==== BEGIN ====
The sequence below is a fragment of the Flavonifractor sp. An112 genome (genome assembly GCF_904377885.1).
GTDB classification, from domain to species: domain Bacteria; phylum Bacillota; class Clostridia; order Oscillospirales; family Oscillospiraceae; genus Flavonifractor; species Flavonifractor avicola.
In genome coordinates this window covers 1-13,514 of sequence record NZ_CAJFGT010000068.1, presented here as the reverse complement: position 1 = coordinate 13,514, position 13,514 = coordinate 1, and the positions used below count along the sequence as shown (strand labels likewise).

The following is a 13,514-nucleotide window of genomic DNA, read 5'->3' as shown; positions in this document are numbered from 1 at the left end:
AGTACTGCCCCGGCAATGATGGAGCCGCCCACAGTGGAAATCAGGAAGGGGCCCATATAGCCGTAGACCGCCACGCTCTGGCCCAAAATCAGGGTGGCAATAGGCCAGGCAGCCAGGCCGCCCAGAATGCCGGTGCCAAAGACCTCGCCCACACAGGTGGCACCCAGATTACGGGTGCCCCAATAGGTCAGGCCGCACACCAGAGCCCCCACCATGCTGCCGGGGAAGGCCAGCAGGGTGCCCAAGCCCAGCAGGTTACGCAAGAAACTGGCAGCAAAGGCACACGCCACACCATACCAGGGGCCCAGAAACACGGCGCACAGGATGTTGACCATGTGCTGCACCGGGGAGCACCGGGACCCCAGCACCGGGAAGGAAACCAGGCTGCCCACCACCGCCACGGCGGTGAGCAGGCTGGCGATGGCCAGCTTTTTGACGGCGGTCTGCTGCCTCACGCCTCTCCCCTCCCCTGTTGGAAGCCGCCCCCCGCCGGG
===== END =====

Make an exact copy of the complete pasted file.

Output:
The sequence below is a fragment of the Flavonifractor sp. An112 genome (genome assembly GCF_904377885.1).
GTDB classification, from domain to species: domain Bacteria; phylum Bacillota; class Clostridia; order Oscillospirales; family Oscillospiraceae; genus Flavonifractor; species Flavonifractor avicola.
In genome coordinates this window covers 1-13,514 of sequence record NZ_CAJFGT010000068.1, presented here as the reverse complement: position 1 = coordinate 13,514, position 13,514 = coordinate 1, and the positions used below count along the sequence as shown (strand labels likewise).

The following is a 13,514-nucleotide window of genomic DNA, read 5'->3' as shown; positions in this document are numbered from 1 at the left end:
AGTACTGCCCCGGCAATGATGGAGCCGCCCACAGTGGAAATCAGGAAGGGGCCCATATAGCCGTAGACCGCCACGCTCTGGCCCAAAATCAGGGTGGCAATAGGCCAGGCAGCCAGGCCGCCCAGAATGCCGGTGCCAAAGACCTCGCCCACACAGGTGGCACCCAGATTACGGGTGCCCCAATAGGTCAGGCCGCACACCAGAGCCCCCACCATGCTGCCGGGGAAGGCCAGCAGGGTGCCCAAGCCCAGCAGGTTACGCAAGAAACTGGCAGCAAAGGCACACGCCACACCATACCAGGGGCCCAGAAACACGGCGCACAGGATGTTGACCATGTGCTGCACCGGGGAGCACCGGGACCCCAGCACCGGGAAGGAAACCAGGCTGCCCACCACCGCCACGGCGGTGAGCAGGCTGGCGATGGCCAGCTTTTTGACGGCGGTCTGCTGCCTCACGCCTCTCCCCTCCCCTGTTGGAAGCCGCCCCCCGCCGGG